Why the Boardroom Needs to Visit the Battlefield - trainingmag.com
July 3, 2013Using the lessons of historic battlefields to teach 21st century leadership.
Article | Wed, 07/03/2013 - 00:00
By Steven L. Ossad, Founder, Applied Battlefield Concepts LLC
Leadership lessons abound. They’re available at the click of a mouse, the touch of a screen, or the link to a video guide/curriculum. Yet the benefits of our high-tech management training techniques often cause us to overlook the lessons of history. Specifically, how can American Revolution and Civil War battlefields help you augment the leadership, collaborative, risk-taking, and communication acumen across your organization?
For more than 100 years, U.S. military personnel have participated in an on-battlefield-location training and development program known as the Staff Ride. Currently, this concept, which is finding its way into 21st century management and training programs, offers HR executives new opportunities to further hone senior managers’ skills. In an age of digital communications, mobile apps, and online learning how can historic battlefields address pressing executive and corporate management training issues? The answer is because history remains one of our best teachers.
Experiential learning is not new, and it’s part of a big market. According to U.S. Census Bureau statistics, American corporations spend an estimated $12.7 billion annually on all types of management development and leadership training programs, and that number is growing at 12 percent per year. Within this environment, the military staff ride has been transformed into the Corporate Staff Ride. Executives who participate in Corporate Staff Rides visit and study a select battlefield for the purpose of drawing parallels between that military campaign and their own corporate issues/challenges, including leader training, supply chain management, timely decision-making, effective communications, and resource deployment.
The Right Place at the Right Time
As with any management training initiative, it’s important that the strategy behind the selection of participants, battlefield/battle, and corporate agenda is aligned. Significant internal leadership changes, external competitive threats, or industry upheavals could suggest a Corporate Staff Ride, as well as ongoing executive questions such as:
• What is the responsibility, and risk, of exhibiting personal initiative?
• Why are some leaders able to exploit opportunity, while others remain frozen in a rapidly changing situation?
• How can we continue to cultivate individual leadership in a global environment?
The selection of the battlefield is as dependent upon the needs and goals of the participants as it is upon logistics.For example, Antietam Creek, where General McClellan watched as his Corps commanders battered Lee’s army, offers an ideal location to discuss the tradeoff between the advantages of a surprise market entry vs. risk to the existing marketplace. Another example: The redoubt defense system at Saratoga encourages debate about the relevant role of technology/engineering and innovation in one’s own corporation.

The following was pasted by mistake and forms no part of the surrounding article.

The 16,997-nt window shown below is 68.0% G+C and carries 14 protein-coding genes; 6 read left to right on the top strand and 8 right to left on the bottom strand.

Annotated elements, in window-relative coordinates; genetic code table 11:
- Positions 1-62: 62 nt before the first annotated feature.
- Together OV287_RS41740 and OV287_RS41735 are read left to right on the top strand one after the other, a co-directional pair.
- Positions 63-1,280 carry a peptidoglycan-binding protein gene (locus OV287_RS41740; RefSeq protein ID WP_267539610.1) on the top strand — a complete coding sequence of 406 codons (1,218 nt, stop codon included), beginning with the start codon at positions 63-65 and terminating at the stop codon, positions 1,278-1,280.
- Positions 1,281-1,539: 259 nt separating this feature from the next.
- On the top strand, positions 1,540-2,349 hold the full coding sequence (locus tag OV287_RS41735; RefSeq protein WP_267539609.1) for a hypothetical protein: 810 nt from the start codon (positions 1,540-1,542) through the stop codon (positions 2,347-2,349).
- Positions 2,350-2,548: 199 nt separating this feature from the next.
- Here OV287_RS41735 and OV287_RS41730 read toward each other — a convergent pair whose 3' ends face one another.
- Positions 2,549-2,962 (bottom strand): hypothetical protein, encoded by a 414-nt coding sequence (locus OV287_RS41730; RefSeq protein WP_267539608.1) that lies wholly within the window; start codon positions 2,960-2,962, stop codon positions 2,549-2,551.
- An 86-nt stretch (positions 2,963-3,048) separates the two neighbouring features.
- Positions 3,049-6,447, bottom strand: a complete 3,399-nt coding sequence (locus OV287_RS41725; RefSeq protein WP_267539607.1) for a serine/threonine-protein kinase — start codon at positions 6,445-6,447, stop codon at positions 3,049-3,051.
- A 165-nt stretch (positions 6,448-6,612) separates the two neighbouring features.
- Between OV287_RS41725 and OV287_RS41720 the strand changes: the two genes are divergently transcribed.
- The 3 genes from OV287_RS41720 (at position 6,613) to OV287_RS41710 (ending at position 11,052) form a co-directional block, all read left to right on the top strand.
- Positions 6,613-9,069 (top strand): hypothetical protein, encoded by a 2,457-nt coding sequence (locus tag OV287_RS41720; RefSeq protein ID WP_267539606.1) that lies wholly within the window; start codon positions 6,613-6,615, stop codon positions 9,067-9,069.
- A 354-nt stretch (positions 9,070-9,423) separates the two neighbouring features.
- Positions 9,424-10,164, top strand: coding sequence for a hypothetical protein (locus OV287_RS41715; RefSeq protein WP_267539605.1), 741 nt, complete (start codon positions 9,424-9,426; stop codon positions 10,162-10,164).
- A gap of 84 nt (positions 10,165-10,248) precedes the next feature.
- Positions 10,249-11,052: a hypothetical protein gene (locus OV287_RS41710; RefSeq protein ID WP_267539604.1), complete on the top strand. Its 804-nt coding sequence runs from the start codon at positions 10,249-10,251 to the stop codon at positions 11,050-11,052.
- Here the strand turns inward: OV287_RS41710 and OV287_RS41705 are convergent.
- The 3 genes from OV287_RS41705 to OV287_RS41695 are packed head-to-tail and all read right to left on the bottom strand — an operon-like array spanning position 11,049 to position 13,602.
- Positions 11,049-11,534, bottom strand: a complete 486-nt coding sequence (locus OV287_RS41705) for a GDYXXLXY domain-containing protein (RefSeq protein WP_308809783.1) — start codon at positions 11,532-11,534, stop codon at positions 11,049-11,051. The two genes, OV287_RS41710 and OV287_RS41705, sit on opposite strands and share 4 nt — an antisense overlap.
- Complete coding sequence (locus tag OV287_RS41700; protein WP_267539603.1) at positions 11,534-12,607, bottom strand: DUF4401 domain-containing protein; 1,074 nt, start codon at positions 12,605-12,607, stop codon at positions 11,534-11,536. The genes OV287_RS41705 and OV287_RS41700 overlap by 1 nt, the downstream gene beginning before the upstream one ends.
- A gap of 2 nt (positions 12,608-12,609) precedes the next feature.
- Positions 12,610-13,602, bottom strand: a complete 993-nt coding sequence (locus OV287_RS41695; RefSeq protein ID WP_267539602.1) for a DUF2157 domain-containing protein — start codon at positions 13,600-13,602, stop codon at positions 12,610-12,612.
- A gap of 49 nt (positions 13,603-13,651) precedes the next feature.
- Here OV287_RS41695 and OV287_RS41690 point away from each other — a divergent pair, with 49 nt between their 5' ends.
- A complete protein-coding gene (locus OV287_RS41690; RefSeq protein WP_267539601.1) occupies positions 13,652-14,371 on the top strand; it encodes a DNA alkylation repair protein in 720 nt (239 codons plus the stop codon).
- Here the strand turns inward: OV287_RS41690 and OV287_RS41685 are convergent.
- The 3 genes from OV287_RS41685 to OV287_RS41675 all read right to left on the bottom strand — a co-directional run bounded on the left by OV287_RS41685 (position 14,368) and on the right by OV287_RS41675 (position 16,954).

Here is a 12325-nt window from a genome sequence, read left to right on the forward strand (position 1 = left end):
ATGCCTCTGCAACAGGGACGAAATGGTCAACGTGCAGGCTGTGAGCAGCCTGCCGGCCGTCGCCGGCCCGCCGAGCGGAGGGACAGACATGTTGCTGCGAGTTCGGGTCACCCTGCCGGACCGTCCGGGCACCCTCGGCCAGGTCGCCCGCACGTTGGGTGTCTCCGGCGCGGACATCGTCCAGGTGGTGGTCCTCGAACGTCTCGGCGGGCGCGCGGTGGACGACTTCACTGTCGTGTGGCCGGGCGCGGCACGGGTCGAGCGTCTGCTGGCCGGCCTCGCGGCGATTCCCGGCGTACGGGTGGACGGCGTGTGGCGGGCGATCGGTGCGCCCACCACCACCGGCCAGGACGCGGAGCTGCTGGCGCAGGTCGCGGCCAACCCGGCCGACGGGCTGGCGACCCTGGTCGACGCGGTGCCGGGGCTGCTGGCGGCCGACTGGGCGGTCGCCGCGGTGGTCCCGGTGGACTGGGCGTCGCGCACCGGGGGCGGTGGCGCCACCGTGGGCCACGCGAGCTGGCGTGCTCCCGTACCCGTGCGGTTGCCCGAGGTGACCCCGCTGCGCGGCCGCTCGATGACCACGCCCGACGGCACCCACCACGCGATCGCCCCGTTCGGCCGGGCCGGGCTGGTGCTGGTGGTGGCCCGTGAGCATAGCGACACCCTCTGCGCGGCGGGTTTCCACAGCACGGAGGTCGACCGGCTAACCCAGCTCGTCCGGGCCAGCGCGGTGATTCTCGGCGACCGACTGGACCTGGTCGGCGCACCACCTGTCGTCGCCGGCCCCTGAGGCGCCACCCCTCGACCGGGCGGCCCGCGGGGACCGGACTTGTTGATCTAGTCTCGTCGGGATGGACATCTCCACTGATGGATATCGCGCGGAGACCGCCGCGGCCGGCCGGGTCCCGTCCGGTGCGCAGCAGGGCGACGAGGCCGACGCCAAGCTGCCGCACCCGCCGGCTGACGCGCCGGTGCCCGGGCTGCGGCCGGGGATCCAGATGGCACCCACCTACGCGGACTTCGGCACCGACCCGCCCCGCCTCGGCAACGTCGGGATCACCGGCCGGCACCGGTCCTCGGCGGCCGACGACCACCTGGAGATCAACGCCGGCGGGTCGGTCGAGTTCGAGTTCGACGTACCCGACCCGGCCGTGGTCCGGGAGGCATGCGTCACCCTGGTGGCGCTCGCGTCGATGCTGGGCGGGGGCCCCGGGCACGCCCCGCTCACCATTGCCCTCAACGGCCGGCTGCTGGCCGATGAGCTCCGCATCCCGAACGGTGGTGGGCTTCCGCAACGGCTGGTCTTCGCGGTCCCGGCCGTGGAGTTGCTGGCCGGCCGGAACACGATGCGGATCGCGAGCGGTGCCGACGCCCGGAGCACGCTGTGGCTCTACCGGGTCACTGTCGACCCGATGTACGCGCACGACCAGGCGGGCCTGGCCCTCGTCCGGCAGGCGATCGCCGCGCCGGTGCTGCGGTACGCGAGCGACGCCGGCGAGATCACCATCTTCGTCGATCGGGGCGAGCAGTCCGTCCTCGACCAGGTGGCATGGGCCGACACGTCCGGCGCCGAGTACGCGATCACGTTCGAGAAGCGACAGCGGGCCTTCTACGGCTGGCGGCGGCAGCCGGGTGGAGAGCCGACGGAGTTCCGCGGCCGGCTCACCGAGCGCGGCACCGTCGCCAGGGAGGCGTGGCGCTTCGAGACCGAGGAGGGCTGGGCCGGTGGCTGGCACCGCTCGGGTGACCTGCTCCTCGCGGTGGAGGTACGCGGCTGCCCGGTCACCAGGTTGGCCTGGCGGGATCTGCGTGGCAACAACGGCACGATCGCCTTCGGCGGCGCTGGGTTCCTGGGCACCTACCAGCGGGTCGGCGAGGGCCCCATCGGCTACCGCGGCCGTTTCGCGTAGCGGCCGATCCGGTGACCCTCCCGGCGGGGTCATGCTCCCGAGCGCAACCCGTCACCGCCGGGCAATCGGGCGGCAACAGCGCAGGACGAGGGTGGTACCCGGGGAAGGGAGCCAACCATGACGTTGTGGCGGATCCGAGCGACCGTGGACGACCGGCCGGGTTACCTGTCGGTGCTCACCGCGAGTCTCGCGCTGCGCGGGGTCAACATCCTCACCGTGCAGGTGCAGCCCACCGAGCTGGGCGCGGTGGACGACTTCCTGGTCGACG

Best Practices and Procedures
Corporate Staff Rides are highly customized experiential learning techniques. The Corporate Staff Ride leader weaves the battlefield history into the larger corporate context and uses it as backdrop to promote frank, face-to-face conversation between the participants. The goal of the Corporate Staff Ride is to help the participants clarify the issues they face, pinpoint positive and negative behaviors around those issues, and better understand how to best leverage their own roles and join forces. The seductiveness of history is exploited, not encouraged.
Corporate Staff Rides have three phases:
Preparation: The Corporate Staff Ride leader will work with you to:
• Review executives’ training needs.
• Select the appropriate battlefield based upon those training needs.
• Assign each participant a historical figure and/or battle component, aligned with their individual training needs, for on-site presentation.
• Develop the narrative that links the battlefield history to the boardroom concerns.
• Identify key metrics such as pre- and post-surveys of participants or surveys across individual business units that measure change around a particular issue or procedure following the Corporate Staff Ride experience.
In the Field: The Corporate Staff Rider leader will:
• Lead the visit and on-site discussion.
• Identify the similarities facing the battlefield generals and the executives.
• Provide opportunities for on-site documentation for future reference and review.
Post-Field Follow-Up: The Corporate Staff Ride leader will:
• Review the battlefield history, on-site discussions, and participant interactions to provide insights and analysis about specific boardroom applications.
Ultimately, Corporate Staff Rides offer the lens of history through which to view 21st century business decisions. Executives are better equipped to face their own boardroom challenges by literally standing in a battlefield and asking:
• Did this commander make the right decision at this point in the battle?
• What would I have done based on the available information?
• Did the subordinates perform as expected and fulfill their responsibilities to the leader?
Steven L. Ossad is the founder of Applied Battlefield Concepts LLC, which adopts military training tools for top managers. Author of “Major General Maurice Rose: World War II’s Greatest Forgotten Commander” and a military historian, Ossad worked as a Wall Street sell-side technology analyst for more than 20 years.